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Pistorius Accused Of 'Tailoring Evidence'
Oscar Pistorius has been accused of "tailoring his evidence" at his murder trial, where he denies murdering his girlfriend Reeva Steenkamp.
Prosecutor Gerrie Nel repeatedly challenged the Paralympian's "improbable" account of events while questioning him about the details of the night he shot Ms Steenkamp.
At one point the confrontation led an emotional Pistorius to admit he could be giving inconsistent answers because he was tired - prompting the judge to ask if he was able to continue with his evidence.
Pistorius told the court that his first intention when he heard a noise on February 14 was "to put myself between the intruder and Reeva" and that he reached for his gun under the bed and told Ms Steenkamp to call the police.
Mr Nel put it to him that a "reasonable person" would have done more to ensure that his partner "was okay or scared".
Pistorius said that he started screaming at the intruder to "get out of my house" and at Ms Steenkamp to call the police as he rushed down the passage to the bathroom in his home.
Mr Nel said: "The safety was off and you wanted to shoot someone. If you saw someone you were ready to shoot."
Pistorius replied: "I never wanted to shoot anyone."
The athlete said he could not explain why he had rushed toward the danger instead of taking the opportunity to escape with Ms Steenkamp through the bedroom door.
He said he kept quiet as he reached the bathroom door, telling the court: "I wanted to peer around the corner. I wasn't sure if the person was waiting for me. I was kneeling down."
He said that after hearing the toilet door slam, he was "sure" that there was an intruder in his house.
He said: "I was fighting for my life, my lady. I was not sure who was in the bathroom."
Mr Nel told Pistorius his claim that Ms Steenkamp was in the toilet but did not respond to his shouts was "the most improbable part of your story".
He said: "She was talking to you, that is why she was standing there before you shot her in the head. She was scared of you, not an intruder. She was scared of you."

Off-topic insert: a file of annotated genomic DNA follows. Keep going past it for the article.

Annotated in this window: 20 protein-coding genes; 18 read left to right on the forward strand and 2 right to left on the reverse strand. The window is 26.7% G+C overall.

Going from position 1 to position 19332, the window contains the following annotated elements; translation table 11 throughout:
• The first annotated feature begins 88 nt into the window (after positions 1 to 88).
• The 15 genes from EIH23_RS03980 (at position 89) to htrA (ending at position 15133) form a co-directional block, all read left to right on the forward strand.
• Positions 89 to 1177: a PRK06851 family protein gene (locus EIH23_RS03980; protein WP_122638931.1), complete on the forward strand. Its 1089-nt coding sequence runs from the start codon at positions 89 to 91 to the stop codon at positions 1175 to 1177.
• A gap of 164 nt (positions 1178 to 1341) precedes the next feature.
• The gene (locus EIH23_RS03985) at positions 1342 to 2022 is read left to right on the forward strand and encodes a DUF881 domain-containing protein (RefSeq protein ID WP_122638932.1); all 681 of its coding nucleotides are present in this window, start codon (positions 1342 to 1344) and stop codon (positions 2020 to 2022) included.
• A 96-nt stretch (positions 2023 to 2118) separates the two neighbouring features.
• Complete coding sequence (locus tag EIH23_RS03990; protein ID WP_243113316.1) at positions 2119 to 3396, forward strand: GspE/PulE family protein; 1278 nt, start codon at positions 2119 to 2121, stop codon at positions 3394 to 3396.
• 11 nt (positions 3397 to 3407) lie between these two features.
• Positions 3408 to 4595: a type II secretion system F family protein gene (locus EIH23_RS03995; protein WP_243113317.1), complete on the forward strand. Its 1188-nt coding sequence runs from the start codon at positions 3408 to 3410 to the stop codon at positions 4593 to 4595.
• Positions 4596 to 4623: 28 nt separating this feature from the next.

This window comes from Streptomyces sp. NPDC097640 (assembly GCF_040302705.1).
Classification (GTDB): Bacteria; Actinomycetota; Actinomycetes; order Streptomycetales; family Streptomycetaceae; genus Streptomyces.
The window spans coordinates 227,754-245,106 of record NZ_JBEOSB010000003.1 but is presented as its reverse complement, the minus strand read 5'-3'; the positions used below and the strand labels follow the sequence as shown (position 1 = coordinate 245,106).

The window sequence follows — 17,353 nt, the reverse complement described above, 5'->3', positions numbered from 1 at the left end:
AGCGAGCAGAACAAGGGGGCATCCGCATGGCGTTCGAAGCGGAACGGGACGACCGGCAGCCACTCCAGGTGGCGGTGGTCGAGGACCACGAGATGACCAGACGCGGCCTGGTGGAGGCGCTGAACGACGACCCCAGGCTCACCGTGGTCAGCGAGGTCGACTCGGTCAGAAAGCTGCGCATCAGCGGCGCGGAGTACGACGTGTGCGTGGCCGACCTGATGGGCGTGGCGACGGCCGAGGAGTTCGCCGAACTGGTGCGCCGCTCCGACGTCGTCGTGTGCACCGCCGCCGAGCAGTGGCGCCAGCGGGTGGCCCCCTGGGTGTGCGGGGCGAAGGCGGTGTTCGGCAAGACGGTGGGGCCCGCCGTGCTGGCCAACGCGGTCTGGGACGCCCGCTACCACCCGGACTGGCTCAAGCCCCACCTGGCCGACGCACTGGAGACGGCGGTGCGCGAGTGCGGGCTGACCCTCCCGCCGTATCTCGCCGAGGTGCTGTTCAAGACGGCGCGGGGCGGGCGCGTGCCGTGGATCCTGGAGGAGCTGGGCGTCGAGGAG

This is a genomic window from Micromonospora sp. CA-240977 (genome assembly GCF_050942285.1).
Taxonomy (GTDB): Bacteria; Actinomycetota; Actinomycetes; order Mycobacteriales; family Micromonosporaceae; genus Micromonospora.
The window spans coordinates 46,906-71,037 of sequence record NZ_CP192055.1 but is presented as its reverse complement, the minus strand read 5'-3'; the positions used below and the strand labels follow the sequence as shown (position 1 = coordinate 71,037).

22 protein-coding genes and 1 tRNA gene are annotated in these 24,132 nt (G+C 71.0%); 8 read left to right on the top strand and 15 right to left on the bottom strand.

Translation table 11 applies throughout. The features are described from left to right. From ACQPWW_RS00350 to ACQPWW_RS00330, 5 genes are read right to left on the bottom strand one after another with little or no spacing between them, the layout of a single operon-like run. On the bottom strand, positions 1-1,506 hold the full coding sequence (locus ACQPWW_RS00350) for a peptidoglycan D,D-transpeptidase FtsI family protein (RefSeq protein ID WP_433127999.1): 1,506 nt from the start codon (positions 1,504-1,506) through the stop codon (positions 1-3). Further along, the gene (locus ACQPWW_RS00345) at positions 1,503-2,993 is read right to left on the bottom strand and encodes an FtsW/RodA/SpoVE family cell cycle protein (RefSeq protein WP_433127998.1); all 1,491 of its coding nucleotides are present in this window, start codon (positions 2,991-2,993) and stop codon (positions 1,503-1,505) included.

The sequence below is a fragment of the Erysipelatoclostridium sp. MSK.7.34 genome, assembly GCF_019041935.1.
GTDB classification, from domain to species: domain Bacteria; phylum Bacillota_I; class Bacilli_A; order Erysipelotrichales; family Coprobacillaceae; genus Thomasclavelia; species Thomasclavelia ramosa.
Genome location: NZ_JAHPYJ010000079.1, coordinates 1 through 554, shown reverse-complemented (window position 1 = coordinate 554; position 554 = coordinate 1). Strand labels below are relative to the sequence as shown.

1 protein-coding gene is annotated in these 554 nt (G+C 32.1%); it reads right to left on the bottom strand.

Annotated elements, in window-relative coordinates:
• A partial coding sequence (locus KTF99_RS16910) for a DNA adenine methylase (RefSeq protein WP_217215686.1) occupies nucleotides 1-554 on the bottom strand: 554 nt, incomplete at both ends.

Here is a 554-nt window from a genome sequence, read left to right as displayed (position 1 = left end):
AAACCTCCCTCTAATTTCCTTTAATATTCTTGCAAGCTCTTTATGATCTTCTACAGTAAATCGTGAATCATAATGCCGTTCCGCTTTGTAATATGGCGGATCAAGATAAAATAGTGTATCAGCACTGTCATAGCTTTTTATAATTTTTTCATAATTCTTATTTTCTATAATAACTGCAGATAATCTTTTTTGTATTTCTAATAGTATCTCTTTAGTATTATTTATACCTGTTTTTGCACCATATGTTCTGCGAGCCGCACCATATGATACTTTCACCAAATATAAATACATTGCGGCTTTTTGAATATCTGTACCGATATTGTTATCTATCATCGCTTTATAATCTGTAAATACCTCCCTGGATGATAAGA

Pistorius became emotional again when asked: "Did she scream while you shot her four times?"
Mr Nel said it was not possible for Pistorius to say that there had been no screaming, when he admitted he could not hear properly because of the sound of the gunshots.
Mr Nel also claimed the athlete was lying about an incident when he claims he was shot at while driving on a highway in 2008 or 2009, because he could not remember who he had called for help that night.
He said: "It is so improbable that you can not remember - the only reason you can not remember is that it didn't happen."
Mr Nel cast doubt on the defence's assertion that a number of items in the couple's bedroom must have been moved in the hours after the shooting.
Proceedings were briefly adjourned after Pistorius broke down in the witness box.
Asked why he was getting emotional, he told the prosecutor: "Because this is the night that I lost the person that I cared about. I don't understand why you can't understand it."
Pistorius was asked about security measures at his house, as the lawyer known as the "Pit Bull" sought to undermine his claims that he was concerned about crime.
Pistorius told the court he had never been a victim of crime at his Silver Woods home, apart from an occasion when he said police stole his watches.
He said security measures in the area had been upgraded several times, but he had never attended meetings of a home owners association where those issues were raised.
Mr Nel again suggested the athlete was a selfish person, raising his previous statements that Ms Steenkamp had often prayed for him and his training.
At one point, the barrister's combative approach earned him a reprimand from judge Thokozile Masipa, who warned him, "mind your language" after he called Pistorius a liar.
Mr Nel has sought to dismantle the Paralympian's heroic life story and portray him as self-centred, short-tempered, gun-obsessed and eager to shirk responsibility for his actions.
Pistorius denies premeditated murder and illegally possessing ammunition in relation to Ms Steenkamp's death.
He also denies two further counts related to shooting a gun in public in separate incidents prior to the killing.